Judge Cory Ciklin

Published May 1995
by Thomas Hoadley

Ciklin, CoryMr. Ciklin ran a gas station in Connecticut. He decided to move his family to Palm Beach County in 1969. Cory was twelve years old. His two brothers, Alan and Blair, were several years older. Cory went to junior high school in Lantana, high school in Lake Worth. He enrolled at FSU in September 1974.

Relatively unhappy in college, he came back to his parents and said he was going to quit school. They said: “get back to FSU, and do your best!” Then followed what he described was the “best four years of my life.” He became the quintessential college politician. President of the Student Senate, Dormitory President, Chief Justice, Fraternity Vice President, Who’s Who, Deans List, Garnet, and Gold Key. With a double major in political science and communications, he graduated in 1978.

Then he had a setback. Even with his campus political honors, and a 3.5 GPA, he didn’t do well on the LSAT. FSU uncharitably told him if he did well at another law school (Cumberland) they might consider taking him back into the FSU law school. This brought Cory back to reality. He ended up in the top 20% of his Cumberland class, and got the highest grade in torts. FSU then accepted him into their law school. He graduated from law school in 1981.

Then he took an interesting turn. He became the attorney for the Florida Sheriff’s Youth Fund, a group that operates four residential homes for disadvantaged youths.

Two years later, he joined his brother, Alan Ciklin’s law firm. From 1983 to 1991, he did mostly general practice, but didn’t like it except the trials. Oh yes, there was one other thing he liked at work. Richard Martens’ paralegal, Kimberly. They fell in love, got married, and now there is a 3 year old daughter, Madison.

He was coming to the point where he was “tired of the rat race.” He had become a college instructor at PBJC, was in the First Traffic Magistrate Program, and ran for a position on the Jupiter Inlet Commission, defeating an incumbent.

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He made the quantum leap into the position of Assistant County Attorney. As head of litigation, there were cases involving contracts, wrongful death, negligence, civil rights, property damage, mortgage foreclosure, workers’ compensation, and zoning. He focused on one area that has caused and is causing great concern in County Government. This is the issue of the exploding cost of hiring private criminal defense lawyers to represent indigents in a conflict with co-defendants represented by the Public Defender. According to a Sun Sentinel article on April 6, 1992, Palm Beach County residents, on average, paid twice as much as Broward County and more than four times as much as Dade County for capital cases defended by Court appointed attorneys. During this time, Cory Ciklin appeared to be the only person in the County Government that was questioning this procedure and trying to do something about it.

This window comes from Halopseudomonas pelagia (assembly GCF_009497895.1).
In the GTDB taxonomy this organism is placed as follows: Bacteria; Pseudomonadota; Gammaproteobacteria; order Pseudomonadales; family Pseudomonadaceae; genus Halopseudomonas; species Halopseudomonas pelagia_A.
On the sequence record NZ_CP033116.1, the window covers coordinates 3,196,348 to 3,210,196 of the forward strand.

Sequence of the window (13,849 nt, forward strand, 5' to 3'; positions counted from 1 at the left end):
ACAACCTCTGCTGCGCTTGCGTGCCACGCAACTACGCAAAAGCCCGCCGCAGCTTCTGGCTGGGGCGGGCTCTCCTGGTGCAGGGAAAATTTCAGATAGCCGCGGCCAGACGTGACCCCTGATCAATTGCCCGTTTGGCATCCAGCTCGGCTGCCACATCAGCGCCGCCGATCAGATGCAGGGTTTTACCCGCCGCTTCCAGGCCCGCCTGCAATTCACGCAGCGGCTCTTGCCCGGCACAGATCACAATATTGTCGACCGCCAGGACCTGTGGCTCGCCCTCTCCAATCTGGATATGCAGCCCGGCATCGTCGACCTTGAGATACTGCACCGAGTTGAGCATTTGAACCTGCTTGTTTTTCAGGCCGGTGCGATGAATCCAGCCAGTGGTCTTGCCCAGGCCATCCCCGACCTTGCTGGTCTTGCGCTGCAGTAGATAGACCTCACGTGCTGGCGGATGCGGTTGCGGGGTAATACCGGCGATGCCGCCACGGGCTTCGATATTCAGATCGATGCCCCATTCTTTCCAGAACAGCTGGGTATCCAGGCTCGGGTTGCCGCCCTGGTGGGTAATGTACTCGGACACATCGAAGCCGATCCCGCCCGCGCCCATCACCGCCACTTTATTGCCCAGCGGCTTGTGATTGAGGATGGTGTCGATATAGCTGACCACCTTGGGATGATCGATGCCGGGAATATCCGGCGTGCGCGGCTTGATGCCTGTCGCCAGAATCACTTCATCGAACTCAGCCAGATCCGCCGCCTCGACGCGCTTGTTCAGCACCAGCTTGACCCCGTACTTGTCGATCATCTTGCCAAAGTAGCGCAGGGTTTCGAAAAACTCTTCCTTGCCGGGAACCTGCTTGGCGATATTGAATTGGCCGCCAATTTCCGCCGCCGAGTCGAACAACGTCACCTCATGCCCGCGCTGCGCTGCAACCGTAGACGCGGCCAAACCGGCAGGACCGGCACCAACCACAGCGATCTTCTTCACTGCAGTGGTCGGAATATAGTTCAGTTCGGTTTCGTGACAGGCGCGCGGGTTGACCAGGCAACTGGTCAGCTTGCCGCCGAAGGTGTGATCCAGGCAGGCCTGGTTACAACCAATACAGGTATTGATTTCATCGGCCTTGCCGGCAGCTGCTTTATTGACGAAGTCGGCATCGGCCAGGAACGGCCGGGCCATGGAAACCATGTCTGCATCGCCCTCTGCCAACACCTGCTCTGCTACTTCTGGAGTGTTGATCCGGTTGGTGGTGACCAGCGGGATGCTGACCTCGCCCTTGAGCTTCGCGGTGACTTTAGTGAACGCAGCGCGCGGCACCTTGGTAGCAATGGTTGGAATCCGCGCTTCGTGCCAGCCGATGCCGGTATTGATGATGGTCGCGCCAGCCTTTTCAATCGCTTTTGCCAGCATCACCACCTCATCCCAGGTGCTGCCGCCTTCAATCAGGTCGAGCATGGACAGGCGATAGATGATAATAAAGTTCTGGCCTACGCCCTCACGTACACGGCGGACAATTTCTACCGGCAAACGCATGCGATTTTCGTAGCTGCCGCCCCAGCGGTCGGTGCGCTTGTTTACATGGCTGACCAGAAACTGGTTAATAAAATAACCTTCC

In 1994, he decided that he was qualified, and wanted to run for County Judge. He won last September’s election. He was a natural to become our newest County Judge, and started work on January 3. 1995.

As concerns the future, one is simply overwhelmed with Cory’s new ideas and procedures as to how to improve our civil and criminal justice system. Perhaps this article is not the place to pursue all of his intriguing and well thought out ideas of judicial reform. Reviewing Cory Ciklin’s applications to the Judicial Nominating Commission is an education in its self. It is a shame that such information is not more widely disseminated. There are well thought out and challenging ideas on cost containment, differentiated cases management, electronic linkage of law offices and the Court system, vision development process, Government spending, balancing the rights of a Defendant, Judges’ productivity, and alternative sentencing. In Cory Ciklin’s past record to become a Judge, he has more or less summarized his career as follows:

“It has been said that the most desirable judicial candidate will have had “broad life experiences.” I like to think, that at the age of 38, I have. I have been a Palm Beach County Traffic Magistrate, the Chairman of the Jupiter Inlet District, an Adjunct Professor of Political Science and Business Law at Palm Beach Community College, a Legal Intern at the Palm Beach County Legal Aid Society and a news reporter on WPBR Radio. All of these “life experiences” have helped mold me as a human being and have, I hope, made me a better person.”

It is fortunate that his parents told him in 1974 to “get back to FSU, and do your best.” He took that admonishment well.